That’s funny……. interesting and significant !
There exists an important and consistent variable in the attainment and maintenance of high productivity, stable staff composition, customer satisfaction and client retention.
Refreshingly, it need not involve large outlays of capital, investments in infrastructure and systems or the support of expensive incentives.

It is difficult to quantify and is not evident in entity debit and credit registers. However, believe me, it’s impact on market worth, image and competitive advantage is substantial. The contribution to the price : equity value is infinitesimal.

Moreover, management and marketing departments are relieved of the need to authorise and script promotional texts and advertisements which declare that the entity is an employer of choice. This variable is declaration enough.
Many job descriptions and job specifications are lacking, because they do not address this attractive and valuable ideal.
Sadly, in the current volatile marketplace with the pressures of time constraints, stress and competitive forces, its presence is less conspicuous and falls short of being considered ubiquitous . The deficiency is palpable.
You may well have consciously or subconsciously noted the shortcomings in so many business, political and life settings. However, few find themselves able to verbalise the inadequacy.

FUN is like that. It counters negatives, overcomes impediments, creates focus, sustains motivation and fulfils the insatiable need of all stakeholders.
It is not hard work. It overcomes and makes light of hard work. Conflicts are typically cancelled because of fun. Group cohesion is enhanced and sustained by it.
There is no suggestion that one should not take business and the pursuit of excellence, quality, trust and integrity seriously. However, it is often good for all to not take yourself too seriously. Laugh. Have fun.


THE STEPS FORWARD

MEETINGS :An initial step to inculcate fun as an integral part of the business is to call a meeting or series of meetings to enable people to express their perceptions of the essential culture of the entity and the degree to which fun is part of its character. Team members usually are a bountiful pool of fresh and refreshing ideas on how best to reintroduce, increase and sustain fun.

COMMUNICATIONS: Human beings are social creatures. They have an infinite need to interact. What is increasingly lacking in much of contemporary communication is the word personal.
Interoffice emails and sms text messages should be minimised and personal contact encouraged. Technology is best applied when it complements, not replaces, people and people contact.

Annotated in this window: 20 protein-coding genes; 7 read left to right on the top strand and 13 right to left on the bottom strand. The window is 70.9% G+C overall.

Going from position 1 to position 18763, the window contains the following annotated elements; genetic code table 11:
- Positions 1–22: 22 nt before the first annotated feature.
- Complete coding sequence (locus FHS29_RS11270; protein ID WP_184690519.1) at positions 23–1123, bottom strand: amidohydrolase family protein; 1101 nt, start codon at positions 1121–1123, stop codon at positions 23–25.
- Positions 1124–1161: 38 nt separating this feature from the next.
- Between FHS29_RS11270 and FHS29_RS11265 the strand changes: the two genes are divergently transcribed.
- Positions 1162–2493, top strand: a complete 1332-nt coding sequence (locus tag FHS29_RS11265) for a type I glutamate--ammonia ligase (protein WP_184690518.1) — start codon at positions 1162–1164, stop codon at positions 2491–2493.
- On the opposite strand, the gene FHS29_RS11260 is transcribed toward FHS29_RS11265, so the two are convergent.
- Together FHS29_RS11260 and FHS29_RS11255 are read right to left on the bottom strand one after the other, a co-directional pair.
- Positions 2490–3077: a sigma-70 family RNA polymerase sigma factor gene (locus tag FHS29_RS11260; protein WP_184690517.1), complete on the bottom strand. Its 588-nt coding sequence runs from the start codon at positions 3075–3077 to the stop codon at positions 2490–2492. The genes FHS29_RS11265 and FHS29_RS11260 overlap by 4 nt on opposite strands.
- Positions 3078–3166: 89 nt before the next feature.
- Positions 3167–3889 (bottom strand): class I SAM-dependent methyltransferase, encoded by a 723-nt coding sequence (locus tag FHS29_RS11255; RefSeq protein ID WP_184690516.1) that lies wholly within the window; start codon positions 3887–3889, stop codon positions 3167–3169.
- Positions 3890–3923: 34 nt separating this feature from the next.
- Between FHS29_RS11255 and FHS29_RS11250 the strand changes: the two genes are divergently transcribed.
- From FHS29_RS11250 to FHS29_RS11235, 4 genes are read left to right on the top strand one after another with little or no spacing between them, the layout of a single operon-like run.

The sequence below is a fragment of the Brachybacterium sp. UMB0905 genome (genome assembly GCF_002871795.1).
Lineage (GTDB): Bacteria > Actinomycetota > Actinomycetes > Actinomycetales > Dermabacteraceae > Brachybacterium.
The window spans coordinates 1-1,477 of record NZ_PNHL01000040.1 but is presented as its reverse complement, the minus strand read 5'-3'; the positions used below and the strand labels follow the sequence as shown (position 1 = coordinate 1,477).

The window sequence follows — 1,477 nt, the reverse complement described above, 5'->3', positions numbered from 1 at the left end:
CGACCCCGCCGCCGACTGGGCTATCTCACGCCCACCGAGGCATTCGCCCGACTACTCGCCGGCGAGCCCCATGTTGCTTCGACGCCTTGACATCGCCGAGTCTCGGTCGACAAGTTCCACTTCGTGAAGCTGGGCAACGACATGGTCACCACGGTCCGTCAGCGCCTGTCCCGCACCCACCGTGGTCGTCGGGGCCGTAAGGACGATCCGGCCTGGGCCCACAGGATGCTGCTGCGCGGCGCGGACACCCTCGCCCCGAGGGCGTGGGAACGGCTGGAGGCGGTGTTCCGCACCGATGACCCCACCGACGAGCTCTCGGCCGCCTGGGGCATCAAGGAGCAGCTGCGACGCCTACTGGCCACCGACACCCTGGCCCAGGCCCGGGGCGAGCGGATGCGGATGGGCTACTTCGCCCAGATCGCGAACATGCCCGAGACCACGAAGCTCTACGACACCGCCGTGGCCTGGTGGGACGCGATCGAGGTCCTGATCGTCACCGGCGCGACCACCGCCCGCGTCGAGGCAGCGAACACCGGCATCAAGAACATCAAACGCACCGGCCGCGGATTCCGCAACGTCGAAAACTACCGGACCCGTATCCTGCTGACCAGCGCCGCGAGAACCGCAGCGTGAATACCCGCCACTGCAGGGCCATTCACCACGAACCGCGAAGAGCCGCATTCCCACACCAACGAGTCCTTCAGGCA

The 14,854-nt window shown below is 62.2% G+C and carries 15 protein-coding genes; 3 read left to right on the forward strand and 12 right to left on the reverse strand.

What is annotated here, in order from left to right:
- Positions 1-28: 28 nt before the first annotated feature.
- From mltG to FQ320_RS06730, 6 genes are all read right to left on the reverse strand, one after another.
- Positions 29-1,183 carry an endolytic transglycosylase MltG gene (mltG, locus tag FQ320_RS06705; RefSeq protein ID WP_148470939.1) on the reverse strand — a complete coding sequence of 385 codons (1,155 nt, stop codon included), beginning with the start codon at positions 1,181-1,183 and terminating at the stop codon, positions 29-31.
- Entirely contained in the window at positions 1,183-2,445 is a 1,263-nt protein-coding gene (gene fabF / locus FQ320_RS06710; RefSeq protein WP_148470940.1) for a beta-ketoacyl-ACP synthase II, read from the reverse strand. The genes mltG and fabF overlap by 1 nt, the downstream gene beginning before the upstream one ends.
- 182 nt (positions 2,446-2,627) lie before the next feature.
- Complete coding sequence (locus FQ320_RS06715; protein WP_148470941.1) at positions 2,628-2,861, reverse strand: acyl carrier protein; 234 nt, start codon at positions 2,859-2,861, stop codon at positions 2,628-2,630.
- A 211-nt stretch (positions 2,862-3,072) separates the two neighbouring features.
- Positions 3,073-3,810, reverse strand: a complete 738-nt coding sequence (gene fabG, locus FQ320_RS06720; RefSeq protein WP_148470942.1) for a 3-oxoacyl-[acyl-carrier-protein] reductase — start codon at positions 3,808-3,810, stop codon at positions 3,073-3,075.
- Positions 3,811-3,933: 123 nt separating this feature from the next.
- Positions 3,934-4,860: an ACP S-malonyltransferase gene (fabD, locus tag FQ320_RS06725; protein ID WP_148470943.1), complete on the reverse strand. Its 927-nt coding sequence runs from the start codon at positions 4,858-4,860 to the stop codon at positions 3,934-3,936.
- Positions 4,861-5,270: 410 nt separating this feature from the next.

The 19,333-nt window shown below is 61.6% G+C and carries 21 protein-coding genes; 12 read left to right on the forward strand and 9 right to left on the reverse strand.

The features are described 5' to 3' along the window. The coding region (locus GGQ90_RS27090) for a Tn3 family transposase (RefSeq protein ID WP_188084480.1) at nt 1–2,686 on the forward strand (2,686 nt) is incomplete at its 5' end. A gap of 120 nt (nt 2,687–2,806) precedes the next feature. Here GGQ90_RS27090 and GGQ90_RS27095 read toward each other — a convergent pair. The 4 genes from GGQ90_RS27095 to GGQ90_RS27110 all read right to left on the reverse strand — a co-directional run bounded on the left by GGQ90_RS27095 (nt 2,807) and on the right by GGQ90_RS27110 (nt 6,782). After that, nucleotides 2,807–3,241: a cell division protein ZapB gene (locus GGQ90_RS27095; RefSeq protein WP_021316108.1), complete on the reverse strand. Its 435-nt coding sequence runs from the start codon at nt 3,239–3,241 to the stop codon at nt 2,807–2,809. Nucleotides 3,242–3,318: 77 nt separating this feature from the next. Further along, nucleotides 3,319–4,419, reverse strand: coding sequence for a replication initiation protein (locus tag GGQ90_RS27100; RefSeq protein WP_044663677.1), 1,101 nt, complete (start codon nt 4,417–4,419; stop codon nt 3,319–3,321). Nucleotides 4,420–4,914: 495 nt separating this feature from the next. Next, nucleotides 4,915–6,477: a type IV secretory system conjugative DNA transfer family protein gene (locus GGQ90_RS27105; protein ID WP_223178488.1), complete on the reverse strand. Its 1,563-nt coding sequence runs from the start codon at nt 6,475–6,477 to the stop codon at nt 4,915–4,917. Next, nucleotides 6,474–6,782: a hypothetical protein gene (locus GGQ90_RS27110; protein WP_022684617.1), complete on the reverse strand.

TIME: Our time-poor society and typical lean business entities impinge on the relief which is introduced by the fun of interacting with people. It’s not easy and is easy to overlook. However, there is an importance and multiple returns from the provision of regular, periodic and spontaneous “time-outs” for team members to enjoy the fun of rotating duties and focus.

INFORMALITY:
In 1983 Tom Peters and Bob Waterman Jnr released their international best selling book “In Search of Excellence”. It was significant that many of the corporations that were identified to be excellent, tolerated and indeed, encouraged informal structures called “skunkworks”. These typically breached many traditional rules and conventions. Members of these skunkworks enjoyed the informality, fun and self generated energy which evolved.
Core values were respected, but standard practices were at all times subjected to questioning.

CELEBRATE: Daily, countless milestones are achieved, not recognised nor celebrated.
Ask elite sportspeople where they derive most fun in their individual pursuits. The focus tends to be in “PB’s” (personal best), premierships and gold medals. These symbols and tokens make all the hard work and sacrifices worthwhile. Life in the fast lane of business is no different. Therefore, we need to create and revere our heroes. It’s fun!

INVOLVE: Connecting with internal and external customers is an imperative for business success in the contemporary business environment. Networking has been developed to an artform, with countless hours dedicated to expanding the spheres of influence of team members.Nothing facilitates and expedites better the establishment and maintenance of mutually rewarding relationships than an environment in which fun is a key element.
Therefore, specific focus should be developed to include and embrace associates, suppliers and clients – the pursuit of having fun in business.

UNWRITTEN DIMENSIONS: The introduction and pursuit of fun does not impact on corporate visions, missions, policies, practices or job descriptions. It does, however, add immeasurable value.
Predictably, some people will dismiss the contention because of heavy workloads and a lack of time. Much of that can and is overcome by a change of thinking, which precedes a change of doing.
It is a case of :-
THINK IT - DO IT

THE AUTHOR

Barry Urquhart, Managing Director of Marketing Focus, Perth lectured full time for 5 years at the Curtin University of Technology in Western Australia. He regularly consults to entities, large and small on management, corporate culture and organisation effective issues.